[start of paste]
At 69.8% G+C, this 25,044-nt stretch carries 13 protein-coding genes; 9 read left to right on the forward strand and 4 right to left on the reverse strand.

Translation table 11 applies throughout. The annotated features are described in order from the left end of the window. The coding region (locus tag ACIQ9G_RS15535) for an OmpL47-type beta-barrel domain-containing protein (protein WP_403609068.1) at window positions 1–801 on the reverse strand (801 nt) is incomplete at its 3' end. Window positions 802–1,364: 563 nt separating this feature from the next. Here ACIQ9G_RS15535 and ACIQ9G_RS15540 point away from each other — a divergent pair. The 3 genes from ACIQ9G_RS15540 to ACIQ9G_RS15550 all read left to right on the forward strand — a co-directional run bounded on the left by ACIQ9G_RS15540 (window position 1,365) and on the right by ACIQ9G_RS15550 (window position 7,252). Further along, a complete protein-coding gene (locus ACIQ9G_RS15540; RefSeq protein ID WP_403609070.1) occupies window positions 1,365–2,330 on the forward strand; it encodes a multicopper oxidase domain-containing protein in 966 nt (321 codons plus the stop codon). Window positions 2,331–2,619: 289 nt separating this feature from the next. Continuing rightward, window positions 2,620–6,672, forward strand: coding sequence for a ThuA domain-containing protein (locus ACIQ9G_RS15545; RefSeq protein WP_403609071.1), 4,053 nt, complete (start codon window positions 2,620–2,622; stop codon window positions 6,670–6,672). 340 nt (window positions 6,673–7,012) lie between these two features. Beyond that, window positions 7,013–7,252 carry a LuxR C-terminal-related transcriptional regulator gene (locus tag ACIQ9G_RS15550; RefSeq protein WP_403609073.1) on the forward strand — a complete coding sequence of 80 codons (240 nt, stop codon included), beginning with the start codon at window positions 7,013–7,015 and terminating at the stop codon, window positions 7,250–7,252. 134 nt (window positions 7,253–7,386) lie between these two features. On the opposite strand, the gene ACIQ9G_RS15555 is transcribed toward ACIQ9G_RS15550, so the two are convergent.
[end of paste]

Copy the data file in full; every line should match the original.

At 69.8% G+C, this 25,044-nt stretch carries 13 protein-coding genes; 9 read left to right on the forward strand and 4 right to left on the reverse strand.

Translation table 11 applies throughout. The annotated features are described in order from the left end of the window. The coding region (locus tag ACIQ9G_RS15535) for an OmpL47-type beta-barrel domain-containing protein (protein WP_403609068.1) at window positions 1–801 on the reverse strand (801 nt) is incomplete at its 3' end. Window positions 802–1,364: 563 nt separating this feature from the next. Here ACIQ9G_RS15535 and ACIQ9G_RS15540 point away from each other — a divergent pair. The 3 genes from ACIQ9G_RS15540 to ACIQ9G_RS15550 all read left to right on the forward strand — a co-directional run bounded on the left by ACIQ9G_RS15540 (window position 1,365) and on the right by ACIQ9G_RS15550 (window position 7,252). Further along, a complete protein-coding gene (locus ACIQ9G_RS15540; RefSeq protein ID WP_403609070.1) occupies window positions 1,365–2,330 on the forward strand; it encodes a multicopper oxidase domain-containing protein in 966 nt (321 codons plus the stop codon). Window positions 2,331–2,619: 289 nt separating this feature from the next. Continuing rightward, window positions 2,620–6,672, forward strand: coding sequence for a ThuA domain-containing protein (locus ACIQ9G_RS15545; RefSeq protein WP_403609071.1), 4,053 nt, complete (start codon window positions 2,620–2,622; stop codon window positions 6,670–6,672). 340 nt (window positions 6,673–7,012) lie between these two features. Beyond that, window positions 7,013–7,252 carry a LuxR C-terminal-related transcriptional regulator gene (locus tag ACIQ9G_RS15550; RefSeq protein WP_403609073.1) on the forward strand — a complete coding sequence of 80 codons (240 nt, stop codon included), beginning with the start codon at window positions 7,013–7,015 and terminating at the stop codon, window positions 7,250–7,252. 134 nt (window positions 7,253–7,386) lie between these two features. On the opposite strand, the gene ACIQ9G_RS15555 is transcribed toward ACIQ9G_RS15550, so the two are convergent.